Book me as a speaker, teacher, or panelist at your conference, retreat, book club, writing group, or classroom. I love talking writing, books, and publishing, and I especially enjoy helping young and aspiring writers develop a rich writing life, improve their craft, and understand the publishing process. For libraries and book clubs, I’m happy to talk about any or all of my books your group would like to discuss. For writers conferences and retreats, choose from one of these topics or suggest your own.



The Intentional Writer: Finding the Time, Space & Inspiration You Need to Write
Many writers, especially those who have a day job, struggle to find the time, space, and intellectual and creative stimulation they need in order to have an active, satisfying, and ultimately profitable writing experience. This workshop shows aspiring writers how to be good stewards of their time, space, and creative energies so they can stop making excuses and start writing! Attendees learn how to find time in a busy schedule to write, how to carve out and protect a writing space, how to feed their muse, and how to prioritize writing in their lives.


Revise Like a Pro: Self-Editing Techniques to Bring Your Writing to the Next Level
In a culture of instant results, we can be tempted to neglect the kind of slow, dedicated tweaking that is a necessary part of writing. We unconsciously believe that the greats simply wrote out their masterpieces on the first try in a heady wave of inspiration. But that’s simply not true. Revision may not be sexy, but if neglected it will make a writer’s chance of getting noticed and getting published much smaller. From big picture rewriting to targeted revision and savvy editing, you’ll learn lots of useful tips, tricks, and techniques to make the whole process as effective—and enjoyable—as possible.


Settings to Make Your Novel Unforgettable
Middle Earth. Lake Wobegon. Manderlay. They’re places we’ve never been and yet may know more intimately than our hometown. The setting of your novel is more than just a stage from which your characters deliver their lines—it’s an integral part of your story. Whether it’s a historical mining town, a modern metropolis, or a place that only exists in your imagination, you need to make it real to your reader. This talk covers best practices for researching and rendering your setting, as well as how to start with nothing but a great setting idea and work your way to an engaging plot and memorable characters.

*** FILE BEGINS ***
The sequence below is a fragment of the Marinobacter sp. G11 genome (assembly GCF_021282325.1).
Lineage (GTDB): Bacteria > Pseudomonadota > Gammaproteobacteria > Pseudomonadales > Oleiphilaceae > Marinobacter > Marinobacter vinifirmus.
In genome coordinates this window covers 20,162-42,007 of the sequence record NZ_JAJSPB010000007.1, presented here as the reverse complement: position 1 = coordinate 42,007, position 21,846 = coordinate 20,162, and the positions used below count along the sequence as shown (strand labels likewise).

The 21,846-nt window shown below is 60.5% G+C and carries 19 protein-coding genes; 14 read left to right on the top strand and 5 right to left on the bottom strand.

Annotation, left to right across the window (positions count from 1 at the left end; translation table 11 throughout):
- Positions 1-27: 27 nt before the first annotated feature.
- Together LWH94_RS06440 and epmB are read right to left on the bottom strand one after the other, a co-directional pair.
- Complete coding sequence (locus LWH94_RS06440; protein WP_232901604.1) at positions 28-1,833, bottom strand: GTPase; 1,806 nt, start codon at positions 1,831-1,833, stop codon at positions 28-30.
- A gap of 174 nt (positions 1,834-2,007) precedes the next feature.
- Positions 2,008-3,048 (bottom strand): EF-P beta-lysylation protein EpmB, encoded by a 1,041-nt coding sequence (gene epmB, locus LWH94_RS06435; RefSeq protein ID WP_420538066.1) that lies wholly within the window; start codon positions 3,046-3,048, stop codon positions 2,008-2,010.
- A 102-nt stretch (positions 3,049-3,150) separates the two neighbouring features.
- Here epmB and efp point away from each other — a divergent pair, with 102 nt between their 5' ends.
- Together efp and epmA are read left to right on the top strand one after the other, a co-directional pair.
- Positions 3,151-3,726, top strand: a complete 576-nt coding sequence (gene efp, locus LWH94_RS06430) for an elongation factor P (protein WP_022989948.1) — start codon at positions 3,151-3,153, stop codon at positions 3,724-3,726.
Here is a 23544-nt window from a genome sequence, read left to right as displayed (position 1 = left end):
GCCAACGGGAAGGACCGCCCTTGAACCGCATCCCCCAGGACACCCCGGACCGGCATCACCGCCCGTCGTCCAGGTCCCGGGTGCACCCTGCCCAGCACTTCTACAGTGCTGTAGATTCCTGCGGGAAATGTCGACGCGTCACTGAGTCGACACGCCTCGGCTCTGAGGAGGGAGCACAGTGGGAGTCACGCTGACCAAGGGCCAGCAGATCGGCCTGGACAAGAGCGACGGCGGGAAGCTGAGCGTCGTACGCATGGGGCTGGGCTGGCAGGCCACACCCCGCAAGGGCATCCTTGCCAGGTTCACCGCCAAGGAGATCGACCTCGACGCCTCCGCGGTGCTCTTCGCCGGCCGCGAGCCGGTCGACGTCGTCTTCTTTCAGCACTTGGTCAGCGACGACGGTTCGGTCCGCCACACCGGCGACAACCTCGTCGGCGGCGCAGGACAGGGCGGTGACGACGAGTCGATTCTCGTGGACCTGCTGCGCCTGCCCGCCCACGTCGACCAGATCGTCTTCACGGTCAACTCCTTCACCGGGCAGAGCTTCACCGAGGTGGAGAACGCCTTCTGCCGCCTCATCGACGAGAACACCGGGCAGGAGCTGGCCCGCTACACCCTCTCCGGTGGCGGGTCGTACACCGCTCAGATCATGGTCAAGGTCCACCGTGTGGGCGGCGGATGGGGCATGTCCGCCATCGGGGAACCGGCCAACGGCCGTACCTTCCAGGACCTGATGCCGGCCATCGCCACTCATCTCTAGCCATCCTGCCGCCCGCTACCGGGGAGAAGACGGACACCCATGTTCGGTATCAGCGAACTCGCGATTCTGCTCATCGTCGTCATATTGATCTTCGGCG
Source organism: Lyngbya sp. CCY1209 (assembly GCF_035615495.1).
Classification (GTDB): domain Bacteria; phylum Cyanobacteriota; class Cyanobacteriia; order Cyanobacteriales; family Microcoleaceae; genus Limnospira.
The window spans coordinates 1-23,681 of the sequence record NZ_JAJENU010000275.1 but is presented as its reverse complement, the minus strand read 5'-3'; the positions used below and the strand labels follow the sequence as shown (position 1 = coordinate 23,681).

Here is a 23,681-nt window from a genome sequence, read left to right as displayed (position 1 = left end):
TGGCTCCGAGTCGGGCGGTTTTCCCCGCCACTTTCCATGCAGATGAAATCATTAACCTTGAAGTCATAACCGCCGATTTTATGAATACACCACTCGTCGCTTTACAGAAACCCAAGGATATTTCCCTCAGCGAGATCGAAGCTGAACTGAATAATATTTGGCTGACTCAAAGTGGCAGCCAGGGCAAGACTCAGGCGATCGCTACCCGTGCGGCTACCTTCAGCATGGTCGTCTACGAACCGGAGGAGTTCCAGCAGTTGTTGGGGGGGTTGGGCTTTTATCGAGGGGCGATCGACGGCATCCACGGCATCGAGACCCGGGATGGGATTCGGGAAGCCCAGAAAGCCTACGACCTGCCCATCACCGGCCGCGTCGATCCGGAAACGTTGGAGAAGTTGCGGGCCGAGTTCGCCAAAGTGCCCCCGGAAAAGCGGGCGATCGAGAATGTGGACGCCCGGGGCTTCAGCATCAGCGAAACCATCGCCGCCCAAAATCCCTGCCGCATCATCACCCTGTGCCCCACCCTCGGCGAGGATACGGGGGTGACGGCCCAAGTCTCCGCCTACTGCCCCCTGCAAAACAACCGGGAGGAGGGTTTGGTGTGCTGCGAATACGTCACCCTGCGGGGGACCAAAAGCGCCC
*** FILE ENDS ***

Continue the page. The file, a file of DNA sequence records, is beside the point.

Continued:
Creating Great Dialogue in Fiction
Learn how to write natural sounding dialogue that reads smoothly, reveals character, pushes your plot forward, and conveys layers of meaning to your readers. You’ll also learn how to avoid dialogue pitfalls (such as too much exposition or focusing too much on the mundane) as well as how to use effective dialogue tags, descriptive sentences, and beats to achieve perfect pacing.


Empathy Over Experience: Writing Convincingly from Someone Else’s Shoes
Beginning writers are often told to “write what you know.” But writing only from one’s own limited experience can leave us with some colossally pedestrian stories. It’s the kind of advice that causes aspiring writers to yearn for a crippling heartbreak, a lengthy deployment in a war-torn country, or addiction to some terrible habit that will eventually destroy them. Wait, what? You don’t want to experience those things? Then how will you write about them?  Simple. You employ the greatest skill that any writer can have: empathy. This workshop offers tips and techniques that fiction writers of every genre (and nonfiction writers of memoir, biography, and history) can cultivate in order to tell the stories that are outside of their own realm of experience. Attendees will:

  • be freed from the creativity-squelching advice to “write what you know”
  • learn ways to empathize with various types of main and secondary characters
  • understand the importance of empathizing with antagonists and other “bad guys”
  • distinguish between empathy and approval of characters’ actions
  • discover how writing with empathy can save them from writing protagonists that are too much like them


Loglines, Queries, and Proposals, Oh My!: All the Writing that Supports Your Writing
For the writer longing for publication, the main task is to write the best book you can write. But after that, there’s a bunch of other stuff you must write: elevator pitches or loglines, query letters, book proposals, and more. It’s this type of writing that often throws aspiring authors for a loop. A copywriter and publishing professional for more than twenty years, Erin Bartels breaks down these key pieces of writing that will either hold you back or propel you forward toward publication. Attendees learn:

  • how to craft an effective logline to express what their book is about in one or two sentences
  • how to write a query letter that gets requests from agents for partial and full manuscripts
  • how to format a book proposal (for fiction and nonfiction)


Traditional Publishing 101: Your Book’s Journey from Idea to Shelves
For beginning writers who are curious about how a book actually gets made and into the hands of readers, this workshop demystifies what can seem like a convoluted process. As both an author and a longtime publishing professional, Erin Bartels offers an insider’s look at how a book gets from an author’s head into a reader’s hands, including getting a literary agent, working with an editor, partnering with marketing managers and publicists, and supporting a sales team. This session can easily be adapted to high schoolers or college students who want to be writers or who are considering a career in the publishing industry.


Email me at to schedule your event.